Basket trials, in which patients are recruited based on the molecular profile of their tumor rather than the tissue of origin site, have helped promote the development of TRK-targeting therapies, investigators noted. Other innovations include statistical analysis methods used in adaptive trial designs.2

Regulatory mechanisms, such as the FDA’s priority review and accelerated approval programs, have shortened development time for bringing novel therapies from early testing to clinical practice. Of note, fam-trastuzumab deruxtecan-nxki (Enhertu) became the first antibody-drug conjugate granted accelerated approval for a rare oncogene-driven NSCLC subtype in August 2022.2,11 The FDA approved the compound for patients with unresectable or metastatic NSCLC harboring activating ERBB2 mutations (also called HER2 mutations).11

Finally, real-world data gathered globally through research and patient networks can help generate information that can be used comparatively to evaluate therapies directed at rare oncogene-driven NSCLC subtypes, Drilon and colleagues said. They cited examples of registries that already have been formed, such as GLORY for RET fusions and eNRGy1 for NRG1 fusions.2

Diversity of NSCLC Aberrations

In calling for innovation in drug development, investigators describe a constellation of genomic alterations in NSCLC. Lung cancer is characterized by “an incredible diversity of molecular subtypes,” including mutations, fusions, and copy number changes, Drilon and colleagues said.2 They analyzed molecular findings involving more than 16,000 tumor samples derived from several databases to paint a picture of the mutational landscape.2

They detailed 4 major categories of alterations for lung adenocarcinomas (Figure 1).2 At 34%, rare oncogenic driver alterations comprise the largest category, with 22 aberrations identified. Of these, 21 were detected in less than 4% of samples; mutations in KRAS non-G12C/D/V were included with the rare subtypes even though these alterations were found in 9.1% of samples.2

Figure 1. The Mutational Landscape in Non–Small Cell Lung Cancer2

Figure 1. The Mutational Landscape in Non–Small Cell Lung Cancer2

The 2 most frequently detected aberrations in individual genes are KRAS G12C/D/V mutations, identified in 23% of samples, and classic EGFR mutations, found in 21%.2 Classic EGFR aberrations are those found in exon 21 L858R mutations or exon 19 deletions with or without T790M mutations.12 Another 22% of samples had aberrations in other genes that are not actionable or have not yet been defined as oncogenic.2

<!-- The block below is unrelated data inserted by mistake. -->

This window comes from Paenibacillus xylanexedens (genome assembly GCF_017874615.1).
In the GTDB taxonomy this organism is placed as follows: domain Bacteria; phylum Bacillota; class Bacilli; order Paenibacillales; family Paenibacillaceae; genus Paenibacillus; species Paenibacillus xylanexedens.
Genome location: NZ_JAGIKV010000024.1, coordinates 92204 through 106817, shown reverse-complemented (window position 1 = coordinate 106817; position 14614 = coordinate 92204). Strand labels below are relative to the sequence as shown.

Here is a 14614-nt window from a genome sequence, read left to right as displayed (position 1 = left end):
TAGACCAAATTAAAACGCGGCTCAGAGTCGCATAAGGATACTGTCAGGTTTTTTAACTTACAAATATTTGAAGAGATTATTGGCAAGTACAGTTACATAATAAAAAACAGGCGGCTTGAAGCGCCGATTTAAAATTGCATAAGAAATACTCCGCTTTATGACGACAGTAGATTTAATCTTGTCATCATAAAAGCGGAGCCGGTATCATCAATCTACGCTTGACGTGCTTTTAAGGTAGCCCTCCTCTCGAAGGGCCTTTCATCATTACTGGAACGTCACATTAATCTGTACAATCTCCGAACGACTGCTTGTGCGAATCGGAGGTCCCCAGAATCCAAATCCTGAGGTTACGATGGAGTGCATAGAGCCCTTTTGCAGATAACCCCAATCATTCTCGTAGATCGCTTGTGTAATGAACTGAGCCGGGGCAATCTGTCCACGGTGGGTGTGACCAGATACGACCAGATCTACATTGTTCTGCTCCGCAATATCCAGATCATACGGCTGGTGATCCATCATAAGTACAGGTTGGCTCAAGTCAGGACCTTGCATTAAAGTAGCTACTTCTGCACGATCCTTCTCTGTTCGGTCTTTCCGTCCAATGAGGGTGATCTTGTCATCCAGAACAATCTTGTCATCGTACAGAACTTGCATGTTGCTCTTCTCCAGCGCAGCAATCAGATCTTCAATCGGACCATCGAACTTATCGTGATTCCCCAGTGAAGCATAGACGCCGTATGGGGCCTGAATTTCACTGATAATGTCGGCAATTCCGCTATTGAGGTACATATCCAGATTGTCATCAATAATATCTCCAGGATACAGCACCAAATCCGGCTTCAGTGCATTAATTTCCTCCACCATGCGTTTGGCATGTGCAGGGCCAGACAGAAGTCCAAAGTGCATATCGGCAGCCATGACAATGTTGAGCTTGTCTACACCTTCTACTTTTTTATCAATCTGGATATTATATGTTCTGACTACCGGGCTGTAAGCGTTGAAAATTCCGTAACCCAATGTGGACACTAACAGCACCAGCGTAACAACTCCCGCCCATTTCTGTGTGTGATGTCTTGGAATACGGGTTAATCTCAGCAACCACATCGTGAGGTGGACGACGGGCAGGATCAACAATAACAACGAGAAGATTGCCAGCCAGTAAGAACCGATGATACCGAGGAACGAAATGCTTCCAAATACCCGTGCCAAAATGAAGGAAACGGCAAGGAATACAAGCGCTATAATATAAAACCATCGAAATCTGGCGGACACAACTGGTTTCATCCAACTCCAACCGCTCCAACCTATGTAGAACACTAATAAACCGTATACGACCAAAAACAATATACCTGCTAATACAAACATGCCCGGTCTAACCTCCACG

Challenges of Biomarker Testing

During the past 2 decades, a growing understanding of the molecular underpinnings of NSCLC has made the tumor type a prime example of precision medicine in oncology. The use of targeted therapies in NSCLC has been expanding since the EGFR mutation was discovered in 2004; nearly 2 dozen oncogene-driven therapies are now available for patients with metastatic NSCLC.13

Today, National Comprehensive Cancer Network (NCCN) guidelines endorse testing patients with advanced or metastatic NSCLC tumors for molecular aberrations in 9 genes: EGFR, ALK, KRAS, ROS1, BRAF, NTRK1/2/3, MET exon 14 skipping, RET, and ERBB2.14

The testing is recommended for adenocarcinomas, large cell tumors, and NSCLC not otherwise specified and is suggested as a consideration for squamous cell carcinomas. High-level MET amplification, defined as a copy number greater than 10 on next-generation sequencing (NGS), is described as an emerging biomarker. Additionally, testing for PD-L1 protein expression levels is recommended for all histologic subtypes.14

Despite evidence showing that the use of molecularly targeted therapies improves survival for many patients with NSCLC with matching aberrations, barriers to biomarker testing present challenges to practicing oncologists throughout the world.13 In a global survey of health care professionals, the International Association for the Study of Lung Cancer (IASLC) found 5 factors identified as barriers, regardless of geographic region: cost, tissue quality (sample inadequacy, suboptimal handling), access to testing (single gene vs single broader panel), prolonged turnaround times, and awareness (familiarity with guidelines, difficulty in interpreting results).13

Testing methodologies also add to the complexity of biomarker identification in NSCLC, the IASLC said in an atlas on molecular testing published in February 2023.13 Multiple considerations, such as the availability of funding, tissue, and testing expertise, are involved in decisions on which assays to use in patient evaluations, according to the IASLC. Most guidelines recommend using NGS panel testing that would provide information about a large number of molecular markers but there are differences in assays. The IASLC provides 2 models for testing for the most clinically relevant aberrations (Figure 2).13